What amazed Ladnier in the Zoom call they had with Norris was how advanced his “pitching IQ” was. He understood the aspects that Ladnier mentioned when discussing Jarvis – pitch shape, pitch design, and tunneling. Because of this, the Diamondbacks selected him and made it a goal to sign him, even though he has already committed to play baseball at the University of North Carolina.
Round Four, 119th Overall Pick: A.J. Vukovich, 3B, East Troy (Wisconsin) High School
High school senior A.J. Vukovich is a 6’5”, 210-pound third baseman from East Troy High School in East Troy, Wisconsin. He has committed to go to the University of Louisville, but his “body, . . . strength, and athletic ability” were such that the Diamondbacks decided they’d try to lure him away. Ladnier said, “We see him as a third baseman but the thing about it is he’s so athletic he could probably play anywhere – probably not to the level of playing up the middle like shortstop or second base.” He continued, “We like the power, the bat, the speed, the strength, the projection, (and) the body.”
Because Vukovich lives in Wisconsin, the Diamondbacks had to rely on their scouting from last summer. “We had one report from an area scout at a scrimmage. That was about it.” However, they had “20 different reports from 20 different guys” from his time in the summer. His prowess in another sport also contributed to their opinion of his athletic ability – he scored over 2,000 points in his high school basketball career. Ladnier concluded, “We like him at third base. We’ll leave him there,” but added that he’s going to “develop and grow” and might “grow out of that position.”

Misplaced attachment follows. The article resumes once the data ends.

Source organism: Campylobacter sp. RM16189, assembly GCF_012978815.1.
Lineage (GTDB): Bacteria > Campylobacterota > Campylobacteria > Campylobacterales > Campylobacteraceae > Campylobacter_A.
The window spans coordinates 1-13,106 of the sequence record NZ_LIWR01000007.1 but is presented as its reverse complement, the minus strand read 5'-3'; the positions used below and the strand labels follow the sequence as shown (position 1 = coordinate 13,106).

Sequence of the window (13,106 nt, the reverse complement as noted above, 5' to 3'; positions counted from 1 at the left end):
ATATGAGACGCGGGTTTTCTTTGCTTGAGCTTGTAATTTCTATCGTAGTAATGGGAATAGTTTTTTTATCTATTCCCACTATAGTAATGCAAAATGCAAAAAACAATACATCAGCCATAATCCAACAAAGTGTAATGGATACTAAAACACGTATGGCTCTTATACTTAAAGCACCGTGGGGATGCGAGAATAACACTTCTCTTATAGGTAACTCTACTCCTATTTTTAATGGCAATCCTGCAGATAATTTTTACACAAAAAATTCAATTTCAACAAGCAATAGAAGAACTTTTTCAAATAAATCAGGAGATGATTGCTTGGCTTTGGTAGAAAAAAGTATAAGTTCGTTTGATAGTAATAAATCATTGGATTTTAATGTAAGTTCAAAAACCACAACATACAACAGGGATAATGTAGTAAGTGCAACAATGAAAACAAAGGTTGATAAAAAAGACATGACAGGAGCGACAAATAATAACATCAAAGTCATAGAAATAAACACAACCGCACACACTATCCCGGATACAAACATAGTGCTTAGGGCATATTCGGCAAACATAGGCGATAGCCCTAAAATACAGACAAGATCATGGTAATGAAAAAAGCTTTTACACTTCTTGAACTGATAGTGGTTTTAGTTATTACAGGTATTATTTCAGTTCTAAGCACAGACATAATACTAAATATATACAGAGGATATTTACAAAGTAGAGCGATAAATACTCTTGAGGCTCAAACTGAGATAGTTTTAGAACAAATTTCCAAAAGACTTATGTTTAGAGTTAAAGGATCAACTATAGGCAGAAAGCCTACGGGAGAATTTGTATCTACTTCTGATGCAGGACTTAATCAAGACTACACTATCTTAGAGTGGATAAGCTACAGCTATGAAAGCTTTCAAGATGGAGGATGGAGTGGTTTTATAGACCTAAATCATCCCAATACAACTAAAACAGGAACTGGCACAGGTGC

Round Five, 149th Overall Pick: Brandon Pfaadt, RHP, Bellarmine University
Brandon Pfaadt, a pitcher from Bellarmine University in Louisville, is 6’3”, 220 pounds. Ladnier said their reports on Pfaadt came both from the Cape Cod Summer League and from the shortened Spring of 2020. His fastball is “up to 96,” going with a “plus curveball, feel for a changeup, (and a) really good delivery.” Pfaadt is a “big, strong, durable guy that we felt had upside as a starter like Liam Norris. To get him where we got him, we were pleased. We had really good reports on him.”
At first glance, many would assume that the Diamondbacks went into the draft with a heavy focus on pitching, but that is not true. Both Hazen and Ladnier relayed to reporters in post-draft interviews that the organization had a “best guy available” strategy. The Diamondbacks draft team crossed a player off their board – one that was filled with both pitchers and position players – whenever a team picked him. When the Diamondbacks got their turn, the top guy on their board who hadn’t been picked yet just so happened to be a pitcher four of the five times.
The next step in building the organization is signing the undrafted free agents. This is a tremendous unknown, but Ladnier thinks “it’s going to be crazy. Every team is going to be calling similar people. Ultimately, they’ll make a decision to sign, and if they have 10 clubs that are interested,” the player will have to make a decision. Ladnier likened the process to recruiting. He added that they’ll only go after guys whom they feel are definite prospects and not borderline guys.
The big question now – one that will remain after the undrafted free agent signing process – is what to do with these prospects from a developmental standpoint. If they don’t play, they regress. The minor leagues have been in a holding pattern since March. Serious doubt persists as to their ability to play at all in 2020. Ladnier said he’d like to see some type of instructional league or leagues show up as soon as possible, but he doesn’t know when that will be. This must be resolved soon since the players are all eager to get to work on the next phase of their baseball careers.